Brexit: 'Every effort' to agree bill's wording on devolved matters
A UK minister has told the House of Lords that "every effort is being made" to reach a consensus with the Welsh Government over key Brexit legislation.
But Lord Duncan admitted that the right "form of words" on changes to the EU (Withdrawal) Bill had yet to be agreed.
He admitted time was "slipping gently away", as the bill goes to the Lords.
Welsh and Scottish ministers have accused the UK government of a "power grab" in a dispute over the return of powers from Brussels after Brexit.
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The bill begins its passage through the House of Lords next week, with the UK government promising amendments to address concerns in Wales and Scotland about its impact on devolved matters such as farming and the environment.
Scotland Office Minister Lord Duncan told peers that the legislation as currently drafted "is not going to work".
He added: "It was not for want of effort on our part to try and secure the form of words which would allow the two devolved administrations and the UK government to reach a consensus on that particular point."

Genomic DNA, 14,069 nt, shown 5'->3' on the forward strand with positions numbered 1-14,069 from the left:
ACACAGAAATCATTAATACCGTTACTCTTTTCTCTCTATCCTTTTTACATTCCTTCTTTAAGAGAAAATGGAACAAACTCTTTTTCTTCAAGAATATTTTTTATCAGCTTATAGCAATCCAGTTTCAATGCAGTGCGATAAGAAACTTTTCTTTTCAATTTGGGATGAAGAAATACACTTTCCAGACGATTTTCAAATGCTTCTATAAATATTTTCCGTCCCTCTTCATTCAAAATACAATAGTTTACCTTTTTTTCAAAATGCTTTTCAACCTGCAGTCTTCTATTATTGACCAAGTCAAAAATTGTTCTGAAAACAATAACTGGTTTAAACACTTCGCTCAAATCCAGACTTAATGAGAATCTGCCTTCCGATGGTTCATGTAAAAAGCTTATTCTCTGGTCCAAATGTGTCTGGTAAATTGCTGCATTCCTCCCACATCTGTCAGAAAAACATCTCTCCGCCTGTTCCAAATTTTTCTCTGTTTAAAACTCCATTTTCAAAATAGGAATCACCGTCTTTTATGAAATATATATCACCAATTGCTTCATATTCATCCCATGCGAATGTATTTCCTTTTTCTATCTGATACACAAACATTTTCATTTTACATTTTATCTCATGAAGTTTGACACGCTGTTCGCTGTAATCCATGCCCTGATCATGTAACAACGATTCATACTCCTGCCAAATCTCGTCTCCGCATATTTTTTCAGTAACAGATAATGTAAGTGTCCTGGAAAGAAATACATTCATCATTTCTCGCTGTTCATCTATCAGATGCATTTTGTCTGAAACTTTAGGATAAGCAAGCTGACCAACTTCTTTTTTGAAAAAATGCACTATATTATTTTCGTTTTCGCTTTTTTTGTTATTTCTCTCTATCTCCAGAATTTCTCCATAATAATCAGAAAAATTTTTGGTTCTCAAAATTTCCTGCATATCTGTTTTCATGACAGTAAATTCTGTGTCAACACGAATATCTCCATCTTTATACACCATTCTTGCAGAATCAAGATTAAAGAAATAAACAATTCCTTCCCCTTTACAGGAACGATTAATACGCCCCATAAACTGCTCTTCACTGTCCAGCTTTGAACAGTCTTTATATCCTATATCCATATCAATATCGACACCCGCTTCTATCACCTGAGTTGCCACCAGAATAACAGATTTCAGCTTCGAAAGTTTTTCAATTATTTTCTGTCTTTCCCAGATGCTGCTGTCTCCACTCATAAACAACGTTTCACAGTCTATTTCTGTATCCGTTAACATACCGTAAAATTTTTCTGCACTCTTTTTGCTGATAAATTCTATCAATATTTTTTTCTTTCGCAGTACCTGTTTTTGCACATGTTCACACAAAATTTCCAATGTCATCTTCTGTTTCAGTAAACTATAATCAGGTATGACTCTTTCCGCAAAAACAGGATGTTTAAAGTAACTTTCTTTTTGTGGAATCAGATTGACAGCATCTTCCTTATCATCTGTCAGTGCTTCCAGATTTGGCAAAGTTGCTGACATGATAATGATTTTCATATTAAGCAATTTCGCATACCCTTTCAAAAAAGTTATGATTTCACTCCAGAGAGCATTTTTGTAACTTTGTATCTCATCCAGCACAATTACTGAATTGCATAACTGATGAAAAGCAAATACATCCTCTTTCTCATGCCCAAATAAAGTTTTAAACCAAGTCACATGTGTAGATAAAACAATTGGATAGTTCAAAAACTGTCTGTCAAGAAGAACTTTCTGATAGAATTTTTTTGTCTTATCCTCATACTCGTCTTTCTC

Lord Duncan, who was briefly a Wales Office Minister, said it was part of the "respect agenda".
He said: "We must find that form of words with those devolved administrations in order for us to secure progress go forward.
"As all have noted and accepted, if we do not secure that form of words then the legislative consent motion which we will need will not be made available.
"And then that slightly hackneyed phrase of a constitutional crisis indeed will be upon us."
The Lords will spend two days next week debating the general principles of the bill. Detailed line-by-line scrutiny will follow in February.